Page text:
Peppermint and Its Benefits


Once popular in Europe, peppermint is now spread all over the world. Famous for its taste and as a flavouring agent or herbal tea, peppermint was used as a remedy ten thousand years ago. In ancient Egypt, Greece, and Rome, peppermint was known as a remedy useful against skin infections, stomach pain and headaches. Scientists have found dried peppermint leaves in several Egyptian pyramids that dates back to 1.000 BC.


What is Peppermint?

Peppermint is a hybrid, mint that is between water mint (Mentha aquatica) and spearmint (Mentha spicata). The first who described peppermint was a Swedish botanist, zoologist and physician, Carl Linnaeus in 1753.  He thought that peppermint was specie, but soon it became clear that it was not.

This plant is herbaceous perennial plant from the family Lamiaceae that can grow up to 90 centimetres tall. This plant is also rhizomatous plant; the rhizomes are fleshy, and widely spread. The colour of the leaves is dark green with visible reddish veins. They can grow up to 9 centimetres long and up to 4 centimetres broad; one can also find gently hairs on the leaves and stems.  From mid to late summer, purple flowers with four-lobed corolla are produced around the stem. Peppermint is a plant that grows very fast, spreads very quickly and it can grow almost everywhere due to vegetative reproduction.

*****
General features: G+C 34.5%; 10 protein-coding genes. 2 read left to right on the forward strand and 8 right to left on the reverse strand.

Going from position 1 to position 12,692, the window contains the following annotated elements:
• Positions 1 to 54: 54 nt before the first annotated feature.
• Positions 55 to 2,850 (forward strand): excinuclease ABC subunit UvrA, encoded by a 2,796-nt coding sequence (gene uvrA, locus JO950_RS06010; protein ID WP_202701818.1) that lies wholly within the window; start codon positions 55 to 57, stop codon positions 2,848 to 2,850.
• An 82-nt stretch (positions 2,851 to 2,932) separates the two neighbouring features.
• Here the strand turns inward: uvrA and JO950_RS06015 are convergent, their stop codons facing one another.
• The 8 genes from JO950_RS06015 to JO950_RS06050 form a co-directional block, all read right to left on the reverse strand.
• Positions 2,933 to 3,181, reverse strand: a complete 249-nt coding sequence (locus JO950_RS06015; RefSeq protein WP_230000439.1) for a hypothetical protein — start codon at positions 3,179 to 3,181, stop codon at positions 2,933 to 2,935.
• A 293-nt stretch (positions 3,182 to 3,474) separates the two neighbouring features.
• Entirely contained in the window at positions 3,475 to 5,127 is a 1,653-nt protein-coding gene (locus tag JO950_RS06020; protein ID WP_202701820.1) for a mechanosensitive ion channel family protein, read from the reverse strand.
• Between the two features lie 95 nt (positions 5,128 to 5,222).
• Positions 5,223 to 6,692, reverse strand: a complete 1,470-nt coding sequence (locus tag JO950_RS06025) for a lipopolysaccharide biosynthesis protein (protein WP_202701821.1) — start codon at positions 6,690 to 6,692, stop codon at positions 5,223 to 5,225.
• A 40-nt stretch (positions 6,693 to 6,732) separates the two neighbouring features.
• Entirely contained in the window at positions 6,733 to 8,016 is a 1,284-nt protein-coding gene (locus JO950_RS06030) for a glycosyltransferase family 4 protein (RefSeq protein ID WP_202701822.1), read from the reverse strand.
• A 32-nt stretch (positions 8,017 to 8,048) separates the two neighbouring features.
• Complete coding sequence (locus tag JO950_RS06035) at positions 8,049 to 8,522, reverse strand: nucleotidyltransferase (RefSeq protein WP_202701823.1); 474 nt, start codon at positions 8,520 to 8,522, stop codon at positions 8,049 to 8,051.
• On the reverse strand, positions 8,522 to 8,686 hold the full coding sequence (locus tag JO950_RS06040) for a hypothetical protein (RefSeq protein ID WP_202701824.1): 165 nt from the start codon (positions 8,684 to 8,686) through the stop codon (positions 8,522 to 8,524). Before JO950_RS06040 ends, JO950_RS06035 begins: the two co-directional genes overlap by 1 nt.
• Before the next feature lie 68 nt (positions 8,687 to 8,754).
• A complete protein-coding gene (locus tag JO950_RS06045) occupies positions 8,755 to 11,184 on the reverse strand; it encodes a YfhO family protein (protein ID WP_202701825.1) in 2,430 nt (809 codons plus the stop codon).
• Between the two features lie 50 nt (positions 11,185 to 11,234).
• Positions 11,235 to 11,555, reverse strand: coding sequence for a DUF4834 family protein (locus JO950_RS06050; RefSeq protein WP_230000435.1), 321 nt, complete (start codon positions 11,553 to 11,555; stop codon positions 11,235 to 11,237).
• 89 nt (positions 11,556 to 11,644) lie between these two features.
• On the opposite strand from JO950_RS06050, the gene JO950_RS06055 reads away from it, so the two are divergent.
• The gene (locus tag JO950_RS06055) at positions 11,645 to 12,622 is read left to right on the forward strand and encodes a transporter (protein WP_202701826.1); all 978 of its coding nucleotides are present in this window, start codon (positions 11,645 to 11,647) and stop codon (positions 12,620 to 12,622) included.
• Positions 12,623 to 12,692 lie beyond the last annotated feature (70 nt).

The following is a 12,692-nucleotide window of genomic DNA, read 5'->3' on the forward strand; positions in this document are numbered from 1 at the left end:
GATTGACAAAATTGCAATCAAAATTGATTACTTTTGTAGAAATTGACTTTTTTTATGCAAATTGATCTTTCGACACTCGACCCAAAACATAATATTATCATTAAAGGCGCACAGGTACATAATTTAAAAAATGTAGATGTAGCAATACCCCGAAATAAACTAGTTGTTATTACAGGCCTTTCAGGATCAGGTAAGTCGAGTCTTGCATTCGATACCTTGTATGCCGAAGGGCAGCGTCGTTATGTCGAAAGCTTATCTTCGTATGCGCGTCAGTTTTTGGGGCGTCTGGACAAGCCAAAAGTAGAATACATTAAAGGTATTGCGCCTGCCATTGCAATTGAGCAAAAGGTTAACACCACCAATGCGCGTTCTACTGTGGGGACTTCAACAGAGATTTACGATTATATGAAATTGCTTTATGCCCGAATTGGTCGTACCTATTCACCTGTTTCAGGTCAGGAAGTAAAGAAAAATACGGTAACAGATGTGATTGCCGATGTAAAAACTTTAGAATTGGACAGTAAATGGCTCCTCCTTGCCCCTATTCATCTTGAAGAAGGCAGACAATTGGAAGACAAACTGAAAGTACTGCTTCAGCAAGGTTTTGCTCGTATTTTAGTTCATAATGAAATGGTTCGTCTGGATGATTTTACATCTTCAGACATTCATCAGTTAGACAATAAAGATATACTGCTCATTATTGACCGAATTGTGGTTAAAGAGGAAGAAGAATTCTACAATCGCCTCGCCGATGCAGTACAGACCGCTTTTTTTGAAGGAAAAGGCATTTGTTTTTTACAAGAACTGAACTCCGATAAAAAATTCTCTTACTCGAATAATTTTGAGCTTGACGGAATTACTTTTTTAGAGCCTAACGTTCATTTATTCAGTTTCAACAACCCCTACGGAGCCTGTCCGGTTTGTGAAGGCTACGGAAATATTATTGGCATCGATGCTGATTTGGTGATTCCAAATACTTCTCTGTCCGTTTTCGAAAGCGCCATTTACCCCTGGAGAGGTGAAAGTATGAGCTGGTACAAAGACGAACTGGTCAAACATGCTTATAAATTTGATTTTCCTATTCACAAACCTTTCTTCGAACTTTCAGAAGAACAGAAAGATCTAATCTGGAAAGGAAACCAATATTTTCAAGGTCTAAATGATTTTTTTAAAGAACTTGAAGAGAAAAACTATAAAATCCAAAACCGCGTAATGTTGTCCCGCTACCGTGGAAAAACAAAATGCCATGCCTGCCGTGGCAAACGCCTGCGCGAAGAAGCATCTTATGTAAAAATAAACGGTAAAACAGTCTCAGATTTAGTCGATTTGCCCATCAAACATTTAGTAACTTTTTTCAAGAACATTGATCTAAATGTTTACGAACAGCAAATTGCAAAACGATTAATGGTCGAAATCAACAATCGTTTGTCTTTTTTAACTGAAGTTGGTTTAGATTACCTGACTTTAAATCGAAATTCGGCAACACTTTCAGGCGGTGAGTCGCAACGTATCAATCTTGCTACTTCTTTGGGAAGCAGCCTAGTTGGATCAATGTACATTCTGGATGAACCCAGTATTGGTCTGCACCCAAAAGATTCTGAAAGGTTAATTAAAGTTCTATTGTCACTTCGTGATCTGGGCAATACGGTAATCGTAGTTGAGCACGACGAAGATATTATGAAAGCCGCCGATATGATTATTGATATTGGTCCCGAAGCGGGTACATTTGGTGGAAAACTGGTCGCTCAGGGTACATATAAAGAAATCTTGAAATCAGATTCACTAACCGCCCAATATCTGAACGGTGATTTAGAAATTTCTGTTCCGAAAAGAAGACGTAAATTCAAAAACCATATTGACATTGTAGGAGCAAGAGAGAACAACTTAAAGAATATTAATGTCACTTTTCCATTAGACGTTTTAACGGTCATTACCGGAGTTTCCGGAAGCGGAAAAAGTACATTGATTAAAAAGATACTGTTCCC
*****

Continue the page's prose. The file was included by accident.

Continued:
Characteristics of Peppermint

Peppermint is a rich nutrient plant. Its nutrient value comes from many valuable minerals and vitamins it contains. The most important minerals are surely calcium, potassium, copper, iron, and manganese. As for the vitamins, it is rich with vitamin C, A and B2.

Peppermint has high content of menthol. Dried peppermint has 0.3 to 0.4 percentage of volatile oil that contains menthol, menthone, menthyl acetate and cineol.  In addition, it contains compounds such as limonene, pulegone, pinene, eucalyptol and caryophyllene. Due to the menthol, peppermint is used in many skin care products; on the other hand, it is also used for flavouring ice cream, chewing gums and confectionary.  The most popular usage surely is in the cosmetic industry due to the cooling sensation of the peppermint once the receptors in the skin and mucosal tissue are activated. Overall, peppermint is known for its antibacterial, antimicrobial, analgesic, antiseptic, astringent and antispasmodic properties.